In the postwar years after Dr. Goldmann had established himself in the U.S., he wanted to have the Encyclopaedia Judaica completed, this time in English with himself serving in an honorary capacity (Dr. Klatzkin had died in the meantime). At the beginning of the 1960′s some funds became available for this purpose (from German sources) and editorial offices were set up in Philadelphia with a small (“liaison”) office in Israel and all the materials of the German Encyclopaedia Judaica, including those for the eleventh volume (letter “M,” etc.), were turned over to the editors. After four or five years’ work in the preparation and editing of articles for the first volumes, financial and personnel problems led to the closing of the office in the U.S. All the materials, including thousands of items and edited articles, were transferred to Israel where initially a government-sponsored organization took over the editorial work (Dr. Nahum Goldmann had succeeded in obtaining a considerable AID loan from the U.S. and another loan from the Israeli government). In the later stages a private corporation (Keter Publishing House in Jerusalem) took over responsibility for the Encyclopaedia Judaica.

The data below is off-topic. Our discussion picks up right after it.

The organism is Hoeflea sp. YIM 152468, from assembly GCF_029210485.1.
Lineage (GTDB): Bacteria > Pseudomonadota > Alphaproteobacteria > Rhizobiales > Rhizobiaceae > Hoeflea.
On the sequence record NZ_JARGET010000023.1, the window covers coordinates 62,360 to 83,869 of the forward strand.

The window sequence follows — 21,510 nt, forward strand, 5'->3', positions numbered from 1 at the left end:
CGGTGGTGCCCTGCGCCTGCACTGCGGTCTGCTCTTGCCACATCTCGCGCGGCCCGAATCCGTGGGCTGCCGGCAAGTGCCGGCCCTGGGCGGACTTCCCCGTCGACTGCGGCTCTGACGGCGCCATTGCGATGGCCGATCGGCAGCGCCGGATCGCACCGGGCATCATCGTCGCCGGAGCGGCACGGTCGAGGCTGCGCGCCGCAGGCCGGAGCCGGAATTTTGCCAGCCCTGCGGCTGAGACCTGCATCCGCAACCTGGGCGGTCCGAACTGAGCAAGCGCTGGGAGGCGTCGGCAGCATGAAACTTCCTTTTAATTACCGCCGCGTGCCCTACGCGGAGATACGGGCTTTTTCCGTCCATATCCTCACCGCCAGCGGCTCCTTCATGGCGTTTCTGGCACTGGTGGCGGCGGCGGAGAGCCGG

Thus the Encyclopaedia Judaica cannot be said to have “originated in Israel” because it really goes back to the interwar Klatzkin-Goldmann Encyclopaedia Judaica and the subsequent editorial work in the U.S. from which the new Encyclopaedia Judaica took over thousands of items and many edited articles. The final changes made by the editors in Jerusalem—to judge on the basis of a few dozen items which came into this writer’s hands—hardly constitute sufficient “improvement” to make of it “an entirely new enterprise.” And, of course, in the light of the historical facts, Mr. Raphael’s statement “that there was the will, among those concerned, to meet the needs of world Jewry at this time with a work of this kind” remains at best a metaphor without any substance.
Bernard D. Weinryb
Russian Research Center
Chaim Raphael writes: